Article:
After he graduated his primary training, he said he went on to advance training on the AT-6 aircraft until he graduated as a second lieutenant Oct. 16, 1944.
   Harvey’s first duty assignment was the 99th Fighter Squadron at Godman Field, Ky. Four years later in 1949, Harvey competed in the first USAF Weapons Meet at Las Vegas Air Force Base, Nev. As a first lieutenant, he, along with Capt. Alva Temple and 1st Lt. Harry Stewart, represented the 332nd Fighter Group Weapons Team where they won the competition flying their P-47N Thunderbolts. However, their victory wasn’t officially recognized until April 1995, he said.
   Later that year, he was assigned to Misawa Air Base, Japan, where he served as an F-80 Shooting Star fighter pilot. Harvey would retire from the Air Force as a lieutenant colonel May 31, 1965.
   On August 6, 2011, Harvey received the Noel F. Parrish Award — the Tuskegee Airmen’s highest honor at the Tuskegee Airmen 40th National Convention. This award recognizes outstanding endeavors to enhance access to knowledge, skills, and opportunities.
   Harvey also shared some of the behind-the-scenes situations that made training to be a pilot in Tuskegee presented with many more indignities than you can imagine. They were told that they really shouldn’t leave their base because it was a time in American history that a black man could be abducted, castrated, lynched and burned. The airmen decided it would be better to stay on campus.
   It is important to note that at the time African-American pilots trained at Tuskegee, the military was still completely segregated, which means the pilots’ planes were serviced by African-American mechanics and other specialists. Armament specialists trained at Lowry Field in Colorado, radio specialists at Scott Field, Illinois, and mechanics at Chanute Army Air Field in Illinois.
   An initial part of the Tuskegee experience was getting hazed by upperclassmen, a tradition brought over from the military academies and four national Black fraternities where many cadets had gone to school before enlisting in the Army Air Corps. Cadets were forced to “eat a square meal”: they were only allowed to sit on one corner of their dining room chair, made to sit perfectly straight, and bring their forks from their plates to their mouths at a perfect right angle, without moving their heads. If food was dribbled, the cadet had to stand up and scream the humiliating phrase, “I am a sloppy dummy.”
   Pre-flight cadets were also awoken in the middle of the night, ordered to put on their rubberized ponchos and gas masks, and made to do various physical drills all night — while still being expected to do their full physical training regimen in the morning, which began at 6 a.m., as well as class all afternoon.
   In addition to fighting for their country, the Tuskegee pilots knew that the future of African-American pilots in the military rested on their performance, quite a heavy burden for 18-year-olds. Though many commanding officers did not want to employ Tuskegee fighters, Colonel Davis, (Air Force’s first African American general) a brilliant military strategist and lifelong military man, fought successfully for their chance to display their skills. The rest is history.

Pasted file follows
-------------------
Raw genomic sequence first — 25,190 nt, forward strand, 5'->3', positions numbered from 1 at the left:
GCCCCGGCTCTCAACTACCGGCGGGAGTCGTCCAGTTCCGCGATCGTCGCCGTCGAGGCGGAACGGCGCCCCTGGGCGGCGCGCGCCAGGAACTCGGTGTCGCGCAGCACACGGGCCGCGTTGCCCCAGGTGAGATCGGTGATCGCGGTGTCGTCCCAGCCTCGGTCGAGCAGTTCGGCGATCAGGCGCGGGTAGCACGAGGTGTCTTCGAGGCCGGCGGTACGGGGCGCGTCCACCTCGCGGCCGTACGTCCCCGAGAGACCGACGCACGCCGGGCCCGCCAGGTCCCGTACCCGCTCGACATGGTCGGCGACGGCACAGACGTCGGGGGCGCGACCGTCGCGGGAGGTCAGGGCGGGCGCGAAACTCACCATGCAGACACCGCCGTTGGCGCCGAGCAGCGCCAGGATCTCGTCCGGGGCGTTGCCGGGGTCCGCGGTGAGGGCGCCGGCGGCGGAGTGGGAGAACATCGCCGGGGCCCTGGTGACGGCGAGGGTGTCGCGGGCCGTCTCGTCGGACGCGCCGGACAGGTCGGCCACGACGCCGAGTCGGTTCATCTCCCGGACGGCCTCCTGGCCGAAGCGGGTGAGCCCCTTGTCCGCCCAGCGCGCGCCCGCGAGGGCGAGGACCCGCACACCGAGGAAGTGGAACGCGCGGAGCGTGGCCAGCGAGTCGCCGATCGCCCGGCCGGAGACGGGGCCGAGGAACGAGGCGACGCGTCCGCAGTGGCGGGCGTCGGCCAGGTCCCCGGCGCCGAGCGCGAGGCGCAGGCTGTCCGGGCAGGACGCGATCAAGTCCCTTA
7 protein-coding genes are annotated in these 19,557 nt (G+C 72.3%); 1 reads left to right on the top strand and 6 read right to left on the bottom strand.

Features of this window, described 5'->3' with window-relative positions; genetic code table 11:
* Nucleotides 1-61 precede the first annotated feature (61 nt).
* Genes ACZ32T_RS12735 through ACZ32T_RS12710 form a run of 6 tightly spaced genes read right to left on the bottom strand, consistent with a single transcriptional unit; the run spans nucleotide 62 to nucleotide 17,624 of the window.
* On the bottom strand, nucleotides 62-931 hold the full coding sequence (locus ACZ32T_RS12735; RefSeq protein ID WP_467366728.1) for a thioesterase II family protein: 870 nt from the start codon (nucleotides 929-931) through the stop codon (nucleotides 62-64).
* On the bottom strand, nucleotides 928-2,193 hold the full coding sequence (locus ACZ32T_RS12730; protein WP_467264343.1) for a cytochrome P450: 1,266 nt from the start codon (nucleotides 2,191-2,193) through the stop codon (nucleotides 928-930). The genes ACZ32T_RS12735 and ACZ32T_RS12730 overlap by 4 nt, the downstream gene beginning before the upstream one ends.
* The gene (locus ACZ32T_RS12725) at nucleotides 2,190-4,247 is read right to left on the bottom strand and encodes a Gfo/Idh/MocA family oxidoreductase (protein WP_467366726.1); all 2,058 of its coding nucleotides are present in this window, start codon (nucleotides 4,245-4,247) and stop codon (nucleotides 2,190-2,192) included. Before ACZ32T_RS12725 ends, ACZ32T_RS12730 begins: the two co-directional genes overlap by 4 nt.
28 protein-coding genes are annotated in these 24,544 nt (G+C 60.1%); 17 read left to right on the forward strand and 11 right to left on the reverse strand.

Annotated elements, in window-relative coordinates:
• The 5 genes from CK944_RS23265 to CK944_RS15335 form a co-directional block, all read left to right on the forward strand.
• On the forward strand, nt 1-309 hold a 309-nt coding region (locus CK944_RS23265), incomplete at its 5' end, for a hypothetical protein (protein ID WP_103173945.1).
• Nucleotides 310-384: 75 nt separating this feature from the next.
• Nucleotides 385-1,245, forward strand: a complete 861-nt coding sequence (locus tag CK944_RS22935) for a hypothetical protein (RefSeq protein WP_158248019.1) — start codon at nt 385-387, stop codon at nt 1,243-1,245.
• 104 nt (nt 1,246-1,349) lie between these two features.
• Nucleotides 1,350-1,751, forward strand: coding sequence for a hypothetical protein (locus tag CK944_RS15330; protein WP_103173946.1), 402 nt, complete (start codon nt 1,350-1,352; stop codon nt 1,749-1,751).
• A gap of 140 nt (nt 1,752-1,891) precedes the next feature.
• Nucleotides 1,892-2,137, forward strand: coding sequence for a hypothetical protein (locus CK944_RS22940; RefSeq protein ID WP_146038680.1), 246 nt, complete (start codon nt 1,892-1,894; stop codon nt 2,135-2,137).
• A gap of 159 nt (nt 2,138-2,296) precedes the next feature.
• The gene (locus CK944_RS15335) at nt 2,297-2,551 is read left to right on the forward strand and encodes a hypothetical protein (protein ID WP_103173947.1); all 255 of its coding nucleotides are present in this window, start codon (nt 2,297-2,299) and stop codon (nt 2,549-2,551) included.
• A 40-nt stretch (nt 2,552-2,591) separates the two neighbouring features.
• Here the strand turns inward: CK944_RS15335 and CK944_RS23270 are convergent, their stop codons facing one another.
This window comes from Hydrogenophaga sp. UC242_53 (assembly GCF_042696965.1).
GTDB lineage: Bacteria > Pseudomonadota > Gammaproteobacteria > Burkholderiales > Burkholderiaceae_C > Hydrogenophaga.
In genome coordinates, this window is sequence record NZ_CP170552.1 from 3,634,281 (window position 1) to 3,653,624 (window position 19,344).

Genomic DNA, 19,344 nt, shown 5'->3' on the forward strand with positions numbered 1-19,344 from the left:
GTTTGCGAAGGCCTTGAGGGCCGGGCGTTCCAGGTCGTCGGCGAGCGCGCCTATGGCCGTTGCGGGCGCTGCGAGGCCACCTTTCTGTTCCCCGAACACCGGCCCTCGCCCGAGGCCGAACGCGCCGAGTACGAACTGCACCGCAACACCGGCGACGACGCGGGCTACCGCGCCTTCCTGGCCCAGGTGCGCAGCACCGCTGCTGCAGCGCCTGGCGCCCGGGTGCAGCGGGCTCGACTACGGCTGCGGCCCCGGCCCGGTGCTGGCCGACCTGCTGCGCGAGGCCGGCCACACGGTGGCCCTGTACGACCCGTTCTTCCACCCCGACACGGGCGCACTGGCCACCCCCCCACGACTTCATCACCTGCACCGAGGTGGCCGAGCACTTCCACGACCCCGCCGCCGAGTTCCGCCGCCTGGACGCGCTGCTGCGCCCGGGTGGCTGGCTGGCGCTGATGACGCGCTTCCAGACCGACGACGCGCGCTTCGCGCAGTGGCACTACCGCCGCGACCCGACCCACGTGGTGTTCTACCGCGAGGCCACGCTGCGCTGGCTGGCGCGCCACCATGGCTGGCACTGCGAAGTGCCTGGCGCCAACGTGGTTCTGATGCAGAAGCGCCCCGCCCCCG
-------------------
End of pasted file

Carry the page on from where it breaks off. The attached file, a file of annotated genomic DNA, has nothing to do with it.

During the course of the war, 66 Tuskegee pilots were killed in combat, and 32 pilots were shot down and became prisoners of war. The Tuskegee pilots shot down 409 German aircraft, destroyed 950 units of ground transportation and sank a destroyer with machine guns alone — a unique accomplishment. However, their most distinctive achievement was that not one friendly bomber was lost to enemy aircraft during 2000 escort missions. No other fighter group with nearly as many missions can make the same claim. Reflecting their superior performance, they were called “Black Birdmen” by the Germans, and given the nickname of “Black Redtail Angels” by the Americans (because of the vivid red markings on their aircraft tails).
   “The character, courage and commitment of the Tuskegee Airmen paved the way for their military comrades of every hue and color, race and creed to serve their Nation in combat side by side. Their selfless sacrifices have taught each new generation of Americans the true meaning of the American spirit — Unity, Resolve and Freedom.” — Charles S. Abell, Assistant Secretary of Defense
   The “Tuskegee Experiment” was expected to fail. However, not only was the program a milestone in training African-Americans as military pilots, but the Tuskegee Airmen went on to succeed with flying colors. Tuskegee pilots garnered some of the most envied military records in history, and more importantly advanced the American Civil Rights Movement by setting the precedent that would force the American military to begin to fully integrate in 1948 — more than a decade before Martin Luther King Jr. marched on Washington.
   The Tuskegee program also forged a group of men who would earn advanced degrees and make notable achievements in the fields of law, social policy, politics, medicine, education, and finance. Surprisingly, aviation was not on this list, as private aviation industries were closed at the time to African-Americans.
   That the 926 service members who graduated from Tuskegee succeeded at a time when racist attitudes were officially sanctioned in the military is a testament to the men’s extraordinary determination to succeed as pilots, which by its nature is one of the most academically and psychologically challenging areas of military service.
   Thank you, Major Omar Blair and Lt. Col. James H. Harvey III. I feel so lucky and honored to have crossed your paths.